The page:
The Gaysi Guide to Coming Out (If You Need To)

It’s no secret that coming out is one of the most tumultuous parts of being a queer individual. Some days, the thought of coming out as queer, makes you want to wrench the hair out of your scalp – strand by strand; whilst other days, it fills you with the warm, hazy pink glow of hope – a yearning to be seen, to be heard.

The unquenchable desire to be validated, alloyed with intense feelings of fear, shame and guilt – often causes a cognitive dissonance, of sorts – which tears you apart on the inside and leaves you gasping for breath.

Since coming out is an incredibly emotion-laden, idiosyncratic experience – a vast majority of queer individuals are unprepared or misinformed about the logistics of coming out – which is uncomfortable at best, and potentially life-threatening, at worst.

As someone who’s come out to a significant number of people in the past years, there are several things I wish I knew about coming out before I actually did the deed. Whilst I’ve been privileged enough to receive support from most of the people I’ve come out to, I understand that a significant percentage of the queer population doesn’t enjoy the same advantages.

Here’s a guide to coming out – as compiled from an amalgamation of my personal experience, the experiences of people I know, and some elementary research.

Of course, coming out isn’t a one-size-fits-all model – people differ, circumstances differ, experiences differ. But hopefully, this coming out guide will be able to simplify a few common areas of concern – in spite of any demographic inconveniences.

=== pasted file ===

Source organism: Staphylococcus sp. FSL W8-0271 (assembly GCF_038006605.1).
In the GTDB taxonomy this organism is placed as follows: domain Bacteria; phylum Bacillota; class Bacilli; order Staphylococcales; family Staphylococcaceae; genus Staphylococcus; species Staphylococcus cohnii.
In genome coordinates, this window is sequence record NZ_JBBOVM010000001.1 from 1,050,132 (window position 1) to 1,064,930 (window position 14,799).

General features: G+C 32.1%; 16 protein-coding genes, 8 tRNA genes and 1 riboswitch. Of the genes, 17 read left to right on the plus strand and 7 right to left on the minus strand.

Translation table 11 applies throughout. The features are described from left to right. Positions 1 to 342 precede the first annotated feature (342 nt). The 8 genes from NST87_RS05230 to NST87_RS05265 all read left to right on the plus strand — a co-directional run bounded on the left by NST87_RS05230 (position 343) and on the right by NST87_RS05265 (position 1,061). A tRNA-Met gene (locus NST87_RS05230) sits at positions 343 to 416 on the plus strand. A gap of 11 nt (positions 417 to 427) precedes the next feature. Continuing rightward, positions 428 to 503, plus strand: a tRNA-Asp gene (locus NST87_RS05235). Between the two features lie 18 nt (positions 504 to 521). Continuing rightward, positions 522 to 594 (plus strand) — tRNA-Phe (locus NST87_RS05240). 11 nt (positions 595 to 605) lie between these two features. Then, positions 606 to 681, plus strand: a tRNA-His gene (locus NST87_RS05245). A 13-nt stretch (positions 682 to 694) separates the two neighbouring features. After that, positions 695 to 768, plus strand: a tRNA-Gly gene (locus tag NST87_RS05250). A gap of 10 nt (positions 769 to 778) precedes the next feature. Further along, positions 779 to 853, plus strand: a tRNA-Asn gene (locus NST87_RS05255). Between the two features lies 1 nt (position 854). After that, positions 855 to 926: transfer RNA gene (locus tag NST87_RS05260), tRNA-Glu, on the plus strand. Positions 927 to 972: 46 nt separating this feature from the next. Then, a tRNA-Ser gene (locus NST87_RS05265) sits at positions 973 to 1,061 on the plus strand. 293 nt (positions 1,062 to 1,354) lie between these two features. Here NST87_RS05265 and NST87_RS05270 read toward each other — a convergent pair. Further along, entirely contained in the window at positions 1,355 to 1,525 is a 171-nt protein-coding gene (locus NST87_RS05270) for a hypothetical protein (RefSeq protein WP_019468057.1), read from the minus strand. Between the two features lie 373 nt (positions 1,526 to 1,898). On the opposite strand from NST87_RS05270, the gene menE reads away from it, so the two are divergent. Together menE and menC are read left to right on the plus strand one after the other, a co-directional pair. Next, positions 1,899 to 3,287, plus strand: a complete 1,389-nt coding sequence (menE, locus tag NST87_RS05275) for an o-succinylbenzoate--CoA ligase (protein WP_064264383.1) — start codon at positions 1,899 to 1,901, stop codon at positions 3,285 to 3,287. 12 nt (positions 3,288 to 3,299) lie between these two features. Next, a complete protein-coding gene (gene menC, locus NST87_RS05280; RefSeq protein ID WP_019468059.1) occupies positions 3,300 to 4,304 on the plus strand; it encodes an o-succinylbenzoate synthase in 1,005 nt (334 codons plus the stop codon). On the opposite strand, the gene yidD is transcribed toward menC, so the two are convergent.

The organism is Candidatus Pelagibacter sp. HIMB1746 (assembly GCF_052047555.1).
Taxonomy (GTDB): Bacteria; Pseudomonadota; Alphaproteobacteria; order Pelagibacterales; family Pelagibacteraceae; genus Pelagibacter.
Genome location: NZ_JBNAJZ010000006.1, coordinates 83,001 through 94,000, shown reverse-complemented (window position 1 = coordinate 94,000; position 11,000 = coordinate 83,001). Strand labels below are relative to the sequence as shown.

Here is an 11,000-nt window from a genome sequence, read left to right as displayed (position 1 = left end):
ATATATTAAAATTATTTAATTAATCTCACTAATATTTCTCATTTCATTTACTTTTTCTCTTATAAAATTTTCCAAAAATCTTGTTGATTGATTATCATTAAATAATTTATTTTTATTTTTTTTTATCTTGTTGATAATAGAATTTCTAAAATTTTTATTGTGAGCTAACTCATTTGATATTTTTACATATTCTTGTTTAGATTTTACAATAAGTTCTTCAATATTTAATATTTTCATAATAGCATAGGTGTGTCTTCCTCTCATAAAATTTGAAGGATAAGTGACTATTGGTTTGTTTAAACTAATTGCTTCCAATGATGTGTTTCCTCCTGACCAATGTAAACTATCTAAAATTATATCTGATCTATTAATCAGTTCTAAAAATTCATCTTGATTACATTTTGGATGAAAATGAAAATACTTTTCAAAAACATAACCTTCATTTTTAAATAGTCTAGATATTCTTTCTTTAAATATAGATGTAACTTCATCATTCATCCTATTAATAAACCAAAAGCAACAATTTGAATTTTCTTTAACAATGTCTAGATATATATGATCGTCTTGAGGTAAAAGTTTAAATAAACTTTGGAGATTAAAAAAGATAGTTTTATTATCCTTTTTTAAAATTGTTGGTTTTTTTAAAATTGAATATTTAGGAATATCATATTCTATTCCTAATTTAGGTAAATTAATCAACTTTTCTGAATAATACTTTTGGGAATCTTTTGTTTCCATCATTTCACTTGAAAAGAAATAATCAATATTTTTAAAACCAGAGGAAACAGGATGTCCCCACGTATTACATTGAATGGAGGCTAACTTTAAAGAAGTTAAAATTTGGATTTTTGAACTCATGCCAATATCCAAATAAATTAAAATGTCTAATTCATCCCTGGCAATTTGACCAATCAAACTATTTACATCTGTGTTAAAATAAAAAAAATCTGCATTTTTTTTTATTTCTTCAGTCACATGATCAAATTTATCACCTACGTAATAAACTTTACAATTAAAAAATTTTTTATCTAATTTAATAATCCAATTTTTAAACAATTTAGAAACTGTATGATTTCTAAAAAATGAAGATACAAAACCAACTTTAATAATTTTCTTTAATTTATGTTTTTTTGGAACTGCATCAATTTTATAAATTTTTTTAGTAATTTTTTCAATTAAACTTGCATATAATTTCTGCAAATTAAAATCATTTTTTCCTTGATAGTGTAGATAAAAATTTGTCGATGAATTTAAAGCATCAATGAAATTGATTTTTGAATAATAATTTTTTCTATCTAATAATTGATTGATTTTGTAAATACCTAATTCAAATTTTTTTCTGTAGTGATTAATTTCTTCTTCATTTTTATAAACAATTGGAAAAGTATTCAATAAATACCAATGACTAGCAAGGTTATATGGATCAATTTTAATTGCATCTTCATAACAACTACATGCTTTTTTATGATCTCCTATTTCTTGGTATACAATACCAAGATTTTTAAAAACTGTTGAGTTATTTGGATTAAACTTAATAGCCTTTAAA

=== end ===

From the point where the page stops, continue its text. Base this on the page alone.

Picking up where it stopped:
Come out to yourself

The only thing more difficult than coming out to another person – is coming out to yourself. It’s excruciating, painful, exhilarating and ecstatic all at once. It makes perfect sense – until it doesn’t. You’ve spent all these years of your life, thinking you’re someone else, until one day, you’re not. Suddenly, you’re different – in the best, the worst, the subtlest and the most conspicuous way possible.

It takes immense emotional strength and resilience to look at yourself in the mirror, lock eyes with your trembling reflection, and say the words to yourself – “I’m gay” or “I’m bi” or “I’m agender” or whatever it is, that you identify as.

The first step to coming out – is your own acknowledgement. Acceptance, even.
It may be uncomfortable. It may cause you to break down. And that’s okay. You’re okay.

Take all the time you need.

Evaluate your reasons for coming out

Why do you want to come out?

Are you in search of validation? Do you feel guilty about this terrible secret you’ve stowed away in a dusty corner of your head? Do you feel pressured to come out, because that’s what you’re “supposed to do”?

Write down your reasons for coming out. Once you’ve gained clarity about your reason(s), decide if coming out is the only solution. Whilst coming out can definitely aid your quest for validation, self-validation can be equally fulfilling and doesn’t involve the same risk and discomfort, as that, attached to seeking affirmation from another person.